The Swedish labour market is undergoing a major structural transformation. The government has announced a historic package for universities and polytechnics and CSN will be granted from 2022 up to the age of 62. Lifelong learning is in focus.
Many jobs are disappearing rapidly and just as many new ones are being created, but this requires skills that are sorely lacking, especially in technology and IT. What are companies and organisations doing today to get everyone involved in retraining and upskilling in technology and IT? How can we ensure that investment in lifelong learning benefits everyone? If we are going to work until 70-75, how can we ensure that older employees also benefit from retraining and do not end up in structural change because of stereotypes about older people's ability to learn?
To shed light on these issues, we have brought with us
John Mellkvist, senior consultant and expert on ageism Kreab Stockholm, who will start by talking about "late blooming" and arguments against stereotypes about older people's digital abilities and interests.
Ana Andric, business policy expert at TechSverige, who reflects on the government's education initiative, how it might impact positively on the tech sector, and gives his view on the matching problem between the tech/IT sector and the workforce and what companies should do internally to solve their skills problems.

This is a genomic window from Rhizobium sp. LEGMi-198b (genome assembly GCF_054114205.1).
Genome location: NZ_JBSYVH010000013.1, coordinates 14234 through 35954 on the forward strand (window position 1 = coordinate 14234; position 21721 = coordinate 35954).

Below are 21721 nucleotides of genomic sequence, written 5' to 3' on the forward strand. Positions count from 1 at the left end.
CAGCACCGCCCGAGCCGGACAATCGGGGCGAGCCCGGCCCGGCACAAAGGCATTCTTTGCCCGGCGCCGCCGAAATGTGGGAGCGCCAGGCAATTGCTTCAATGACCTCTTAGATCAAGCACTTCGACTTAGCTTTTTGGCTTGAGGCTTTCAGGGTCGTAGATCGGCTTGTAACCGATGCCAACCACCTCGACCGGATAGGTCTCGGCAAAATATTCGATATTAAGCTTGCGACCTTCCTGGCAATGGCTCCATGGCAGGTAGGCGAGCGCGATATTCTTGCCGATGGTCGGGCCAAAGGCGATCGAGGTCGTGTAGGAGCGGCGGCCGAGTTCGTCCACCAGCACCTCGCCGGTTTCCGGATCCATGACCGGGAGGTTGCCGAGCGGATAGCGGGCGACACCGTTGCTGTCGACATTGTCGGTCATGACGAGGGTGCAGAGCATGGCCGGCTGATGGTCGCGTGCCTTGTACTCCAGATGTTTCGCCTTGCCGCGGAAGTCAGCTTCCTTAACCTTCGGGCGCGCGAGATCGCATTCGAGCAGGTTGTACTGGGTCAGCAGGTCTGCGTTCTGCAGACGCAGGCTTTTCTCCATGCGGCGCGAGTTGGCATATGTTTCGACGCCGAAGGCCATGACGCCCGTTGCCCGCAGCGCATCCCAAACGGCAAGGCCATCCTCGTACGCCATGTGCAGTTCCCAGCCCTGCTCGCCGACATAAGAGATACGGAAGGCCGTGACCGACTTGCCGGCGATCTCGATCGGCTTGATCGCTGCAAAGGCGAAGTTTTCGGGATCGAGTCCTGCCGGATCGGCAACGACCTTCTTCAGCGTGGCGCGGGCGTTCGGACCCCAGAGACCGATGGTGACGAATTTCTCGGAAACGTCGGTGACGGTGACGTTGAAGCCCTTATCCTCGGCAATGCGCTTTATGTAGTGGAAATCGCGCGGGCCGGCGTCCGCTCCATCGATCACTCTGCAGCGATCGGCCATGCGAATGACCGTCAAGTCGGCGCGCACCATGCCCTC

Jonas Mauritzson, a counsellor at TRR, who talks about those who find themselves in transition after their jobs disappear due to digitalisation and the professions that TRR supports older people to retrain for.
Malin Wretman, Manager Learning ICA Gruppen, with colleagues, who tell how ICA retrained customer service staff to become automation specialists when it was impossible to recruit that skill externally.
Raquell Blomberg Automation lead ICA Groups. ICA's automation team whose goal is to automate and simplify for its employees and customers. Her main focus is digital assistants and supporting conversational designers who build them. Raquell is the one who carried out the retraining of employees.
Damir Sisic, Head of Growth at AW Academy, tells us what trends in retraining are underway and gives us a look at the place of older people in the future of skills development.
Part of Damir's job is to meet with organisations, large and small, to talk about learning and skills development. The other part is about gathering all this experience by meeting with many organisations and turning it into opportunities where we can continue to have quality training that enables more people to keep up with the rapid developments.